Best Time to Visit Korea

Have you ever been super excited to visit a faraway destination, with your itinerary planned out, only to have it rain on your whole stay? Or maybe you packed a bunch of cute summer outfits and it turns out to be too cold!

It is imperative that you do some research before setting off for your trip and if you are heading to South Korea, then you have come to the right place. Let’s explore when is the best time to visit Korea.

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Four Seasons

South Korea enjoys four distinct seasons, so that would be a great basis for your trip right off the bat. Are you a cold weather person or do you prefer warmer temperatures?

Summer, which starts at the end of May in Korea is hot and wet, while winters, which begin in November, can be very dry and cold (source).

However, if you love skiing, the dry Korean winters make for perfect conditions.

For the most comfortable visit, I would recommend going during the spring which starts by the end of March and during autumn in late September.

During spring, the flowers bloom gracefully and lovely cherry blossoms abound in South Korea. You will be blessed with cheery weather and mostly sunny days, so there will be no raining on your parade – or, your vacation (source).

By autumn time, the humid summer and incessant rains would have passes and the weather is a lot cooler. This makes it nice and comfortable for a relaxing stroll to the South Korean landmarks – or from one shopping center to the next!

It is one of the of the most beautiful times to visit Korea as well, with all of the autumn leaves changing color, your surroundings will be bathed in fiery reds and oranges (source).

Fun and Festive

South Korea celebrates a number of festivals throughout the year. The occassions are highly attended by both locals and tourists, so expect a crowd. Taking note of the big holidays will guide you in two ways – if you are avoiding a lot of people, you will know not to go on these dates.

However, the magic of the festivities is not to be missed. So, brave the hordes of people and take part in one of these South Korean festivals at least once:

  • Hallasan Snowflake Festival – Centered around Hallasan mountain on Jeju Island, the festival features folk performances and a snowball contest! You will have to brave a winter climb up the mountain, however. But don’t worry, there will surely be thousands making the climb with you.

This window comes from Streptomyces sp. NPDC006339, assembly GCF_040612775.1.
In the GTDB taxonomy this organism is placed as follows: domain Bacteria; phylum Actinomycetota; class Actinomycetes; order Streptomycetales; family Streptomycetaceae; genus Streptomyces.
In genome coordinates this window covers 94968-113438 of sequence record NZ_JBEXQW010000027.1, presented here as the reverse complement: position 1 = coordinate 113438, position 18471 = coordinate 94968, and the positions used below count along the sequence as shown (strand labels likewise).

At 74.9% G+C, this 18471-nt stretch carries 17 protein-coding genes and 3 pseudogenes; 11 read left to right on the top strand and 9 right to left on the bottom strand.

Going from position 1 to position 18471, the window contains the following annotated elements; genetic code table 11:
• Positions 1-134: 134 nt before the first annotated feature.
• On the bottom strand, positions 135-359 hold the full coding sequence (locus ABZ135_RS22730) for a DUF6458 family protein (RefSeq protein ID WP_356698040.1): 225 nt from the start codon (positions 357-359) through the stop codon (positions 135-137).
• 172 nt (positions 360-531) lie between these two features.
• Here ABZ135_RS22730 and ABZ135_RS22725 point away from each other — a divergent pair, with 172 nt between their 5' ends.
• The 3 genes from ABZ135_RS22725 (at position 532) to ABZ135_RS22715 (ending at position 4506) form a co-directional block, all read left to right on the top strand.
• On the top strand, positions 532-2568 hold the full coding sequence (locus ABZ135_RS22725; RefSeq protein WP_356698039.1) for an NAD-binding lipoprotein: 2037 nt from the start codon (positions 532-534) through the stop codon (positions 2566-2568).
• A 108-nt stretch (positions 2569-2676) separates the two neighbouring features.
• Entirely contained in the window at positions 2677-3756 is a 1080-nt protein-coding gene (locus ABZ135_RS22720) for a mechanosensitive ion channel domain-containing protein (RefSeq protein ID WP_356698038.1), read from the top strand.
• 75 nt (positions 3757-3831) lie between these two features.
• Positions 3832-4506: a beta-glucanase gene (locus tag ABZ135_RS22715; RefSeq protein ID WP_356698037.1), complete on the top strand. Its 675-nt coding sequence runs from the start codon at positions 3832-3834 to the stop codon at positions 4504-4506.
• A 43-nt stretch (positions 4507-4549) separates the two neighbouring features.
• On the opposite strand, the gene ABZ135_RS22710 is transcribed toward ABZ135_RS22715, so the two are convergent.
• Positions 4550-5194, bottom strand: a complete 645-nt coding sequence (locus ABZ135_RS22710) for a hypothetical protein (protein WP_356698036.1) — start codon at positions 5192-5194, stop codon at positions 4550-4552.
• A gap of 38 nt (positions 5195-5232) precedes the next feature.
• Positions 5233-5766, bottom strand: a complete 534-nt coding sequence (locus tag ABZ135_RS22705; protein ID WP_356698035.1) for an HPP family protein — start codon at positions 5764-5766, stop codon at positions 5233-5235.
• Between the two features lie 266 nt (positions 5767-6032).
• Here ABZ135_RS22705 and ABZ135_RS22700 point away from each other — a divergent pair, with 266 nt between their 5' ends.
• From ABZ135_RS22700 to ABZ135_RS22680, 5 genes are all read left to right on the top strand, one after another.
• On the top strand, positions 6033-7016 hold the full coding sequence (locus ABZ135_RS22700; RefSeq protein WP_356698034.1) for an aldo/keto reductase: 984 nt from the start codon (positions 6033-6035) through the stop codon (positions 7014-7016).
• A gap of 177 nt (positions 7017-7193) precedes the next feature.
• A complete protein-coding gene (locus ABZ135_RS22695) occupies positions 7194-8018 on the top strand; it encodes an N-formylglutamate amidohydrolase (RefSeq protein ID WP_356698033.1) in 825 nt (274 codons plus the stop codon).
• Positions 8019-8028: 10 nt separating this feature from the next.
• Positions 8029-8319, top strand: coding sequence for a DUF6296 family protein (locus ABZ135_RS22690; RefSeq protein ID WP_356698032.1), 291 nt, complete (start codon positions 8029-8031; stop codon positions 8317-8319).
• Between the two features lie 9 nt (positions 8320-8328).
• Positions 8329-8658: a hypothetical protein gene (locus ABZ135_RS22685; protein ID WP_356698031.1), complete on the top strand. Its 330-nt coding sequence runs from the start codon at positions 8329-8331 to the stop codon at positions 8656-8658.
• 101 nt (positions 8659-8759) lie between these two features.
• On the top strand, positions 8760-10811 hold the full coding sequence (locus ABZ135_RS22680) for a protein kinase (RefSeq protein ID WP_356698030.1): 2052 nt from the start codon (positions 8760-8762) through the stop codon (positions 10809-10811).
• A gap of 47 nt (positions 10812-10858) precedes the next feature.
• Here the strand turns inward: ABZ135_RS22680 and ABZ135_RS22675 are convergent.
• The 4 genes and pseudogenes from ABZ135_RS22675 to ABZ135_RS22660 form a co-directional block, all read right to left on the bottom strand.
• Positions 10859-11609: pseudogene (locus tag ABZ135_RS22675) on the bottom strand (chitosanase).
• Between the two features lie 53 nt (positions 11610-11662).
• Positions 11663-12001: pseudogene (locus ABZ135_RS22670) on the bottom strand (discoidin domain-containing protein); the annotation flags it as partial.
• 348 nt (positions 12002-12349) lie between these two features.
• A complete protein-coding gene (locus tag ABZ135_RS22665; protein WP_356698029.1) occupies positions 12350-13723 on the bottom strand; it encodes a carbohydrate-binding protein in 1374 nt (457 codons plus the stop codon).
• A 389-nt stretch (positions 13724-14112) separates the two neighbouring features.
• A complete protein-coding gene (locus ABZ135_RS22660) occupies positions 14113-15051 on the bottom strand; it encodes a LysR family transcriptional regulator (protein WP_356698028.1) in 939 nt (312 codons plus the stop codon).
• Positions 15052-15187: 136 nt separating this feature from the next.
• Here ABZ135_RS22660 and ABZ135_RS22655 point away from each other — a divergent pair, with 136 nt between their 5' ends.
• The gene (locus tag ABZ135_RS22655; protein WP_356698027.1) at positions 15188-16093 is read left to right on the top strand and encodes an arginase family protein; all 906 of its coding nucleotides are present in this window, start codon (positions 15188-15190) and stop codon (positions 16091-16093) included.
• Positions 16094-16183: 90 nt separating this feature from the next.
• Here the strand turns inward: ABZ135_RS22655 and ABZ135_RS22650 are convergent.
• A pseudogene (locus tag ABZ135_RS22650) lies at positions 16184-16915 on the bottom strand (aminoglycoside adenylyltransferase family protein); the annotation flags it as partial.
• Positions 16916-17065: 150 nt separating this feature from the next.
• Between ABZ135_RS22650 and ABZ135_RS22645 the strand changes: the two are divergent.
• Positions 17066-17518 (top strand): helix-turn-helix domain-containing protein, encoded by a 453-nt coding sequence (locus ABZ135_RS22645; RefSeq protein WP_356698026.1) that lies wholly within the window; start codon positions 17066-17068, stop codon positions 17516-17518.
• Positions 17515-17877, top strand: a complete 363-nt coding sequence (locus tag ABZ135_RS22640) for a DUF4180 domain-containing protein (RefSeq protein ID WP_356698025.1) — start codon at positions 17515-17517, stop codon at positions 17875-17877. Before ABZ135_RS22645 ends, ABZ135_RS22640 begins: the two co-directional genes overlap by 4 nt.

Via: Korea.net

  • Seol – Also known as Seollal or Lunar New Year, this is one of the most important festivals in Korean tradition. Celebrated early February – the actual date changes depending on the moon cycle, so check before you book your ticket – the big holiday is when local Koreans take days off to go home to their hometowns or enjoy ski holidays. Watch out, however, for heavy traffic.
  • Children’s Day – This is an interesting holiday to witness. Happening on May 5, little kids get to enjoy trips to the zoo, amusement parks, and theaters. This is not one of the busiest seasons to travel to Korea, but since everyone is up and about on this day, try to schedule activities far away from the kid-centered attractions.
  • Chuseok – This traditional holiday, also known as Harvest Moon Festival, is celebrated on the 15th day of the eighth lunar month. Is that confusing? Basically, it often falls mid- to late September. This is another holiday when locals head home to visit relatives and pay their respects. So, know that travel might become difficult around this time. Plane tickets sell out some three months in advance and hotels fill up quickly.
  • Busan International Film Festival – This is not traditional, but the BIFF is a must for any cinephile. It is one of Asia’s biggest film festivals and takes place usually in September. Expect the top actors and directors from around the world to be there to walk BIFF’s red carpet. If you love film, don’t pass up an opportunity to see some of the best films from around the world.
  • Seoul Kimchi Festival – Korea is perhaps most well-known for its spicy pickled cabbage dish, kimchi. In fact, UNESCO has recognized the country’s kimchi-making culture as an important tradition and cultural heritage. Enjoy all things kimchi for three days every November.

Take a Peak

Bottom line is, South Korea is a wonderful place to enjoy shopping, culture, tradition, and more. To make the most of your visit, take note of local weather and have an idea of the peak season for tourists.

Any time you decide to visit, South Korea is a vacation spot that has wonderful offerings all year round.

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